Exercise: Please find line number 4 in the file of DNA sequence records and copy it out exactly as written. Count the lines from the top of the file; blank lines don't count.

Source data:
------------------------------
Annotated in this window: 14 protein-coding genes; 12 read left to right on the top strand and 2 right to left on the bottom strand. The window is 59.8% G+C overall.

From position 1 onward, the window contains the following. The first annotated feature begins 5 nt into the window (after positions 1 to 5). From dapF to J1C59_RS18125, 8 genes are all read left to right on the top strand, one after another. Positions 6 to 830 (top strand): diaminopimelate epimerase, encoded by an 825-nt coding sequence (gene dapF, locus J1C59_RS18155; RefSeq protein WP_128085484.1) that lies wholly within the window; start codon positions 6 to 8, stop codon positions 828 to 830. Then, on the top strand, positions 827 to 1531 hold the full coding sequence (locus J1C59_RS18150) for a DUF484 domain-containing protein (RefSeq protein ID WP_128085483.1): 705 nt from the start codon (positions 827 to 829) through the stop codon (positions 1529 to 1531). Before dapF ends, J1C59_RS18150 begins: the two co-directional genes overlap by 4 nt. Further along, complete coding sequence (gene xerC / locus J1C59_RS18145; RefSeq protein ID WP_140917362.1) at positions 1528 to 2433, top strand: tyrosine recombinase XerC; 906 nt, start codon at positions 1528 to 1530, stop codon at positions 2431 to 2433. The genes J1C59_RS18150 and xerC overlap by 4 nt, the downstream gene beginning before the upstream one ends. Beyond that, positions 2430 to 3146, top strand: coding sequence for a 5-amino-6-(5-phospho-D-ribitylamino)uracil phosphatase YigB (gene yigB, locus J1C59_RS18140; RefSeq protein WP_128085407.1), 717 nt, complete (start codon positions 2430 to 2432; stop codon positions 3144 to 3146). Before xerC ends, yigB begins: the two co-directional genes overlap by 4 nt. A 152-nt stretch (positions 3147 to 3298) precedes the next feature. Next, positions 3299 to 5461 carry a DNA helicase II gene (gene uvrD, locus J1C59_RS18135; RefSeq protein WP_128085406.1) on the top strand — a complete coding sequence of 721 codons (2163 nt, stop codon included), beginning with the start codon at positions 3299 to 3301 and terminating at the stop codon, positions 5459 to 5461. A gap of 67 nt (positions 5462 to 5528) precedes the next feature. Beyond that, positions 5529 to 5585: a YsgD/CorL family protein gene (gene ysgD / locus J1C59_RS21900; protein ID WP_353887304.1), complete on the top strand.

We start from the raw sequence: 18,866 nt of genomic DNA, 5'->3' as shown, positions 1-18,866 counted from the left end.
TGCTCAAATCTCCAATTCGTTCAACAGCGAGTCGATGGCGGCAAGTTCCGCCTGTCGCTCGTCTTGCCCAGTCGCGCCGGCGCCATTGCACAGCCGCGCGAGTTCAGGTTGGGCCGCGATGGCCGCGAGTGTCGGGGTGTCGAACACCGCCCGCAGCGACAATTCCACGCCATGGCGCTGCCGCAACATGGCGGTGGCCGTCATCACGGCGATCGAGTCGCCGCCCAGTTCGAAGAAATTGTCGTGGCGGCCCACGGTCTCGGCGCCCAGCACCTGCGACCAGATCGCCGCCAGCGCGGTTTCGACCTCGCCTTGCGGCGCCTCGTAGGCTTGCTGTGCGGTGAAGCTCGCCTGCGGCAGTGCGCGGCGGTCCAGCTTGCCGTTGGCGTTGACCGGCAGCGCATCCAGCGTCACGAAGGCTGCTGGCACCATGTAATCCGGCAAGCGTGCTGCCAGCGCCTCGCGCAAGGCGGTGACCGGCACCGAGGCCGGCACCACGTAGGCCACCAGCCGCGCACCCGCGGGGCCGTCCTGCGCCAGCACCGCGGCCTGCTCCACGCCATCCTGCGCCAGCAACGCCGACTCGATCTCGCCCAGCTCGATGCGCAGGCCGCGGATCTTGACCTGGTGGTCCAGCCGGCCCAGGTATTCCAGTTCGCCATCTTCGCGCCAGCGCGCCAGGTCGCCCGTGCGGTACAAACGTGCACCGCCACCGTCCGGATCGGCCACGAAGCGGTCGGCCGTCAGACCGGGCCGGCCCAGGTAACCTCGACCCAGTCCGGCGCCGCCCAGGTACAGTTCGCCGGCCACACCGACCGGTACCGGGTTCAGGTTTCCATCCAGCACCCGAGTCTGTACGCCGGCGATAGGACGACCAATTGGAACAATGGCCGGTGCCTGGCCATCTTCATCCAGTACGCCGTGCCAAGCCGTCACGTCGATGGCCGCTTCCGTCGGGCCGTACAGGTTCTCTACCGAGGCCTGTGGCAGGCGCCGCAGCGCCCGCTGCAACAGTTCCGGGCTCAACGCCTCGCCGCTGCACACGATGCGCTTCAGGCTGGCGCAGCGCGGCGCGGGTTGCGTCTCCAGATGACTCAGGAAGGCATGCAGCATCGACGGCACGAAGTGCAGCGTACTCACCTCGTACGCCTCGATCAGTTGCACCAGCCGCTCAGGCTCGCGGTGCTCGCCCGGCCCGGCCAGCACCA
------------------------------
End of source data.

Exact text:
TGCTCAAATCTCCAATTCGTTCAACAGCGAGTCGATGGCGGCAAGTTCCGCCTGTCGCTCGTCTTGCCCAGTCGCGCCGGCGCCATTGCACAGCCGCGCGAGTTCAGGTTGGGCCGCGATGGCCGCGAGTGTCGGGGTGTCGAACACCGCCCGCAGCGACAATTCCACGCCATGGCGCTGCCGCAACATGGCGGTGGCCGTCATCACGGCGATCGAGTCGCCGCCCAGTTCGAAGAAATTGTCGTGGCGGCCCACGGTCTCGGCGCCCAGCACCTGCGACCAGATCGCCGCCAGCGCGGTTTCGACCTCGCCTTGCGGCGCCTCGTAGGCTTGCTGTGCGGTGAAGCTCGCCTGCGGCAGTGCGCGGCGGTCCAGCTTGCCGTTGGCGTTGACCGGCAGCGCATCCAGCGTCACGAAGGCTGCTGGCACCATGTAATCCGGCAAGCGTGCTGCCAGCGCCTCGCGCAAGGCGGTGACCGGCACCGAGGCCGGCACCACGTAGGCCACCAGCCGCGCACCCGCGGGGCCGTCCTGCGCCAGCACCGCGGCCTGCTCCACGCCATCCTGCGCCAGCAACGCCGACTCGATCTCGCCCAGCTCGATGCGCAGGCCGCGGATCTTGACCTGGTGGTCCAGCCGGCCCAGGTATTCCAGTTCGCCATCTTCGCGCCAGCGCGCCAGGTCGCCCGTGCGGTACAAACGTGCACCGCCACCGTCCGGATCGGCCACGAAGCGGTCGGCCGTCAGACCGGGCCGGCCCAGGTAACCTCGACCCAGTCCGGCGCCGCCCAGGTACAGTTCGCCGGCCACACCGACCGGTACCGGGTTCAGGTTTCCATCCAGCACCCGAGTCTGTACGCCGGCGATAGGACGACCAATTGGAACAATGGCCGGTGCCTGGCCATCTTCATCCAGTACGCCGTGCCAAGCCGTCACGTCGATGGCCGCTTCCGTCGGGCCGTACAGGTTCTCTACCGAGGCCTGTGGCAGGCGCCGCAGCGCCCGCTGCAACAGTTCCGGGCTCAACGCCTCGCCGCTGCACACGATGCGCTTCAGGCTGGCGCAGCGCGGCGCGGGTTGCGTCTCCAGATGACTCAGGAAGGCATGCAGCATCGACGGCACGAAGTGCAGCGTACTCACCTCGTACGCCTCGATCAGTTGCACCAGCCGCTCAGGCTCGCGGTGCTCGCCCGGCCCGGCCAGCACCA